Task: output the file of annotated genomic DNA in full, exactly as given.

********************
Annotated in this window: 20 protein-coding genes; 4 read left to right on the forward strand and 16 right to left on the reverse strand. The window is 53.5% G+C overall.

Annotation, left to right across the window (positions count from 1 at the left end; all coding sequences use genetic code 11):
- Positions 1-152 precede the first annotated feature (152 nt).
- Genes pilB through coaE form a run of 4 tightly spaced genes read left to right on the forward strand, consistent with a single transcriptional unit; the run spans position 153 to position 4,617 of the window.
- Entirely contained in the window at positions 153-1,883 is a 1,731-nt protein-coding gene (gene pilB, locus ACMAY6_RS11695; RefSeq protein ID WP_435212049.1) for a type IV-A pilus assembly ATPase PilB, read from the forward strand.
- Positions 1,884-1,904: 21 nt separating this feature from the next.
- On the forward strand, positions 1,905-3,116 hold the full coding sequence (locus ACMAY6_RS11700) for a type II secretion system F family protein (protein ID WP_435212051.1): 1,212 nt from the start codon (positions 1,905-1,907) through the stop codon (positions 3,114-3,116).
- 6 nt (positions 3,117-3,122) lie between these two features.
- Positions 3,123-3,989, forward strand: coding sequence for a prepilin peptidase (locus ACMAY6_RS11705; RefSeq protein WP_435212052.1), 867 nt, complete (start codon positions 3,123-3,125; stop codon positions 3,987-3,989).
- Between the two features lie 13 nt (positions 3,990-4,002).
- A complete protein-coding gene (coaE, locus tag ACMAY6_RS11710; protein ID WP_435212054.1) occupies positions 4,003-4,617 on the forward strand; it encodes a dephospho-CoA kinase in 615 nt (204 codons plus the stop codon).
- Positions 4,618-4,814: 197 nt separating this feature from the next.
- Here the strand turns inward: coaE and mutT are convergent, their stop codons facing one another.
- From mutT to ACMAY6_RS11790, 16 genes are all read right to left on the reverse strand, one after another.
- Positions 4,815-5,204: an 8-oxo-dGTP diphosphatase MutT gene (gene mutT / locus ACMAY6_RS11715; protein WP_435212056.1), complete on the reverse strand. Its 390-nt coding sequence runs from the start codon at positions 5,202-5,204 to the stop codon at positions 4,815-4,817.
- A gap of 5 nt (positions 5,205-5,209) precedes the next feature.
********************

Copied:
Annotated in this window: 20 protein-coding genes; 4 read left to right on the forward strand and 16 right to left on the reverse strand. The window is 53.5% G+C overall.

Annotation, left to right across the window (positions count from 1 at the left end; all coding sequences use genetic code 11):
- Positions 1-152 precede the first annotated feature (152 nt).
- Genes pilB through coaE form a run of 4 tightly spaced genes read left to right on the forward strand, consistent with a single transcriptional unit; the run spans position 153 to position 4,617 of the window.
- Entirely contained in the window at positions 153-1,883 is a 1,731-nt protein-coding gene (gene pilB, locus ACMAY6_RS11695; RefSeq protein ID WP_435212049.1) for a type IV-A pilus assembly ATPase PilB, read from the forward strand.
- Positions 1,884-1,904: 21 nt separating this feature from the next.
- On the forward strand, positions 1,905-3,116 hold the full coding sequence (locus ACMAY6_RS11700) for a type II secretion system F family protein (protein ID WP_435212051.1): 1,212 nt from the start codon (positions 1,905-1,907) through the stop codon (positions 3,114-3,116).
- 6 nt (positions 3,117-3,122) lie between these two features.
- Positions 3,123-3,989, forward strand: coding sequence for a prepilin peptidase (locus ACMAY6_RS11705; RefSeq protein WP_435212052.1), 867 nt, complete (start codon positions 3,123-3,125; stop codon positions 3,987-3,989).
- Between the two features lie 13 nt (positions 3,990-4,002).
- A complete protein-coding gene (coaE, locus tag ACMAY6_RS11710; protein ID WP_435212054.1) occupies positions 4,003-4,617 on the forward strand; it encodes a dephospho-CoA kinase in 615 nt (204 codons plus the stop codon).
- Positions 4,618-4,814: 197 nt separating this feature from the next.
- Here the strand turns inward: coaE and mutT are convergent, their stop codons facing one another.
- From mutT to ACMAY6_RS11790, 16 genes are all read right to left on the reverse strand, one after another.
- Positions 4,815-5,204: an 8-oxo-dGTP diphosphatase MutT gene (gene mutT / locus ACMAY6_RS11715; protein WP_435212056.1), complete on the reverse strand. Its 390-nt coding sequence runs from the start codon at positions 5,202-5,204 to the stop codon at positions 4,815-4,817.
- A gap of 5 nt (positions 5,205-5,209) precedes the next feature.